Although facility-based MMR data can be used to improve health planning and quality of care, this information should not be viewed as representative of the districts as a whole. Facility-based MMRs may be higher or lower than those reported in the general population depending on the mix of patients (with more or fewer severe complications), the timeliness of medical care, the quality of the care, the proportion of deliveries at facilities, and the length of stay post-delivery. Facility-based MMRs are also subject to selection bias because they include only women who accessed obstetric care services.
Declines in the CFR contributed to the reductions in MMRs. CFR is largely used as a proxy outcome indicator to signal changes in quality of care in EmONC services . This decline shows that life-saving emergency obstetric care provided for complicated deliveries was effective and the quality of care improved despite a large increase in the volume of patients attended and the number of complicated deliveries.
The examination of MMR using a “Three-Delay” framework can help identify the relative contribution of health care decision-making, accessing care, and quality of childbirth services to the elimination of preventable maternal deaths. SMGL interventions were associated with substantial reductions in MMRs for all three of the major delays, suggesting that comprehensive community and facility approaches are needed for significant maternal mortality reductions to occur.
In settings with limited registration of births and deaths and incipient health information systems, monitoring of maternal mortality is largely done through model-based estimates [11, 39]. Country-owned, real-time, district level direct measurements of maternal mortality in Uganda and Zambia were made possible, for the first time, through the SMGL initiative. This assessment employed multiple methods to detect changes in maternal mortality in communities and facilities. It provided information about the processes and outputs that mediated maternal death declines and triggered countries’ decisions to support scale-up of the SMGL approach.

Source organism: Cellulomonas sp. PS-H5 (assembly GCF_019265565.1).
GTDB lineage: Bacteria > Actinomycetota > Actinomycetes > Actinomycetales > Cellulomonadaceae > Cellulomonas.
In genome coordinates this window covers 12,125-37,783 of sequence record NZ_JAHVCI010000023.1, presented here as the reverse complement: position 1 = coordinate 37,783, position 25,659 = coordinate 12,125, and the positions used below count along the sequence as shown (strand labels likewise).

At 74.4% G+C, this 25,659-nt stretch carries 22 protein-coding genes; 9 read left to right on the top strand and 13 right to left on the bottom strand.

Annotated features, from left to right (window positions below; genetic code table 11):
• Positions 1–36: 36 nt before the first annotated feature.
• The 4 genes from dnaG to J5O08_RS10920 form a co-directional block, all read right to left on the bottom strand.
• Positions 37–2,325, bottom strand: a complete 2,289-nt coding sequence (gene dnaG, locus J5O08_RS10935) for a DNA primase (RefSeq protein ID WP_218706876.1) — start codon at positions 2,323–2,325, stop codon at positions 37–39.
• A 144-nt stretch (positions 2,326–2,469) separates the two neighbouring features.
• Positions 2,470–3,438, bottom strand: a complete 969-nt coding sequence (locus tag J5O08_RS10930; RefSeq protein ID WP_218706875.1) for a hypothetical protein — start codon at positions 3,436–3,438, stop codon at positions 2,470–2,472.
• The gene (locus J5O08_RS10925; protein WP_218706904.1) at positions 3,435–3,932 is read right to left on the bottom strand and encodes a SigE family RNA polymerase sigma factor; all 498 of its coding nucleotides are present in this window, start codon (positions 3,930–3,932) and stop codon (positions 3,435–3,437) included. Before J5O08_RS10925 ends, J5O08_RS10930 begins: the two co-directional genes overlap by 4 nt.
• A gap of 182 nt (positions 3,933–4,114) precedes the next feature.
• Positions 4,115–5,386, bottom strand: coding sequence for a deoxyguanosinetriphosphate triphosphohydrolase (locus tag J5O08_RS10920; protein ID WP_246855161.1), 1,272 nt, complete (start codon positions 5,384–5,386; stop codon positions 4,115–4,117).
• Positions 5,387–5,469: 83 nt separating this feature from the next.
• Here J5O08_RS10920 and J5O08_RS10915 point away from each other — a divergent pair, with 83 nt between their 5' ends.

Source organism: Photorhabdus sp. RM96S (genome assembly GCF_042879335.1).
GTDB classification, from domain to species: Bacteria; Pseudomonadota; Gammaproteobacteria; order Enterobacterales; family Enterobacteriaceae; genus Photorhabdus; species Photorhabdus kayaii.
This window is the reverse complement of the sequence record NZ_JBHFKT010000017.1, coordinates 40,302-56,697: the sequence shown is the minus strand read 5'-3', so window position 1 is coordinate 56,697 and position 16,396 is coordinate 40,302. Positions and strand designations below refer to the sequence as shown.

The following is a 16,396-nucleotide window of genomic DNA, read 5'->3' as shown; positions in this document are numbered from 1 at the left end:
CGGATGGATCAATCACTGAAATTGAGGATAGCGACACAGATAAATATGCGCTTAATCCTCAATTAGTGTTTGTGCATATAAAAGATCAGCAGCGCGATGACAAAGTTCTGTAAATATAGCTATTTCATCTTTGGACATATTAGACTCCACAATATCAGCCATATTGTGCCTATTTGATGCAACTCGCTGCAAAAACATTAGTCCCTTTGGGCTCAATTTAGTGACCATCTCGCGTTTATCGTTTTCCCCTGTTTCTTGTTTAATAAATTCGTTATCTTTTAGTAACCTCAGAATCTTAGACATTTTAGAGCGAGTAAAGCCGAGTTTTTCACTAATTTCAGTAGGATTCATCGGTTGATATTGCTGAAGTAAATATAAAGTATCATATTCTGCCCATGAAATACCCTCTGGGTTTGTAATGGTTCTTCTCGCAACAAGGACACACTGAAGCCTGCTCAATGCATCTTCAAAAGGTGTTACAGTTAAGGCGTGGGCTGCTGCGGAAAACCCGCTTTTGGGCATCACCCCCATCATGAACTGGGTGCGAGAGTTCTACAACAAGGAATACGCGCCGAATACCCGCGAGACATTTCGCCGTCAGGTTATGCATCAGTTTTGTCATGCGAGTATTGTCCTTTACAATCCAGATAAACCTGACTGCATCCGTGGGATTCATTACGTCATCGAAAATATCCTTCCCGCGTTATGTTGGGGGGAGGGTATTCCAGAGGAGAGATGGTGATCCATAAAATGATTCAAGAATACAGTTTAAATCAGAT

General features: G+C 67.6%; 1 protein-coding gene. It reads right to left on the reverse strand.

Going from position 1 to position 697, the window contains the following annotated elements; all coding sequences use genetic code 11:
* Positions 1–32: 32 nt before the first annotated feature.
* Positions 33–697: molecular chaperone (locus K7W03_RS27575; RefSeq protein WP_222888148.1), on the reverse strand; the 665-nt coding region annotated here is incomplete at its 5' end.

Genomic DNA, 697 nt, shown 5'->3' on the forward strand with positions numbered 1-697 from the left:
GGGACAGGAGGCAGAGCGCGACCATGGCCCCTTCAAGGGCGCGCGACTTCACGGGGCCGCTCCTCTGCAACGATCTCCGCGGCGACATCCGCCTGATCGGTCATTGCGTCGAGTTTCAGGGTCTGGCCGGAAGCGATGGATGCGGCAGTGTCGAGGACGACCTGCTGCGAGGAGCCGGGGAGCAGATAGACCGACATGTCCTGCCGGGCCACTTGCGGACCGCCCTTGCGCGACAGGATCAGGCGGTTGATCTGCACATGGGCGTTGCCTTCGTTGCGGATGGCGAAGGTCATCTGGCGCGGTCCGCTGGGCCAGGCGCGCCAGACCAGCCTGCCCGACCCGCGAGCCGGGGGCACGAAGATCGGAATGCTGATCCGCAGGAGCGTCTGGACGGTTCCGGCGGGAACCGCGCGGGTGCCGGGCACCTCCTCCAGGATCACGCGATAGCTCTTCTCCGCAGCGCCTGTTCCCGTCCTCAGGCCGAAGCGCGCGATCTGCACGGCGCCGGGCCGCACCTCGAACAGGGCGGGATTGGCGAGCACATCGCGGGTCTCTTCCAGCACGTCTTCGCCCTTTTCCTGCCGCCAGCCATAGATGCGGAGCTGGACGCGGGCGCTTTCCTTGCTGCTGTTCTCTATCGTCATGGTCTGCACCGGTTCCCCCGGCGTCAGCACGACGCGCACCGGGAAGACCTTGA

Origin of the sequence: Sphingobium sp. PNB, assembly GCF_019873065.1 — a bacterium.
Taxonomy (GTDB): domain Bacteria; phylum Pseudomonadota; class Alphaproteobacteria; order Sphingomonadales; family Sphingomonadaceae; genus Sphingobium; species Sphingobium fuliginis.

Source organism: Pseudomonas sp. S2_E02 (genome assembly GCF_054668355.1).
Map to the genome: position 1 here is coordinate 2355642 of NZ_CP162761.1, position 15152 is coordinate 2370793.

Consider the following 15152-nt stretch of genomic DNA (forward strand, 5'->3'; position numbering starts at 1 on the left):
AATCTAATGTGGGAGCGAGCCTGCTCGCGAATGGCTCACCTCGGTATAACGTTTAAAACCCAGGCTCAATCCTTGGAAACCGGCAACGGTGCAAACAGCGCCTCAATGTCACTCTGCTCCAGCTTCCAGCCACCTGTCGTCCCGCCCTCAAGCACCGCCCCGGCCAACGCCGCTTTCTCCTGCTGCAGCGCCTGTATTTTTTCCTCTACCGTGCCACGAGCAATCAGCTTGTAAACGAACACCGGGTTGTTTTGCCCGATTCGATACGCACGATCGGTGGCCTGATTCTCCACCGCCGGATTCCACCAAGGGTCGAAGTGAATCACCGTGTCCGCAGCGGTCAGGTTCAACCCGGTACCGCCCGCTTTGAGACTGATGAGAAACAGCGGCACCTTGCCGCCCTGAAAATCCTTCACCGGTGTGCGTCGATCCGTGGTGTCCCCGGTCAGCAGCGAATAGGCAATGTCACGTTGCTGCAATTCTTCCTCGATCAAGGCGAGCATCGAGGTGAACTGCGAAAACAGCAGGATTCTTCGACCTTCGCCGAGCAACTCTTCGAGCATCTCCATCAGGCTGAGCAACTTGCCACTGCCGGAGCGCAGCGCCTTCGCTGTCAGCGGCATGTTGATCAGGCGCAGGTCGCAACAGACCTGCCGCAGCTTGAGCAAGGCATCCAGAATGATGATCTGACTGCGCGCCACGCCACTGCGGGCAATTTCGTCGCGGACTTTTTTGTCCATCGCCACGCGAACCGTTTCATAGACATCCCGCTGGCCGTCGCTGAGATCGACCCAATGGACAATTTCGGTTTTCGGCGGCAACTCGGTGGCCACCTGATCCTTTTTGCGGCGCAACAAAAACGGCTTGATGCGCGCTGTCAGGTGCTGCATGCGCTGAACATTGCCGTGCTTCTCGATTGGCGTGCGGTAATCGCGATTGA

This evaluation compares intervention districts before and after SMGL implementation, without a control in non-intervention districts. SMGL was rapidly launched as a full-coverage initiative, so an appropriate control group within the pilot districts could not have been established. Each country implemented district-level interventions with similar scope, timelines and intensity and adopted identical monitoring and evaluation indicators. However, interventions were prioritized and implemented differently, reflecting existing country contexts and needs. For example, Zambia did not have a community-based system to collect health data in place before the SMGL initiative began. It set up a new system of community key informants (Safe Motherhood Action Groups or SMAGs), tasked to track each pregnant woman until the end of the 42-day postpartum period, but logistic challenges limited the coverage. Similarly, data availability and quality in health facilities varied between and within each country. Although the absence of control districts introduced inherent limitations in our ability to attribute positive health outcomes to the SMGL interventions, significant improvements did occur in most outcomes in SMGL districts in both countries, despite differences in the measurement approaches.
The comparison highlights accomplishments, particularly maternal mortality declines, likely associated with the introduction of the SMGL model. The recently estimated overall decline in Uganda has been about 3% per year , making it extremely unlikely that the 30% reduction in Uganda’s SMGL districts was unrelated to the SMGL interventions.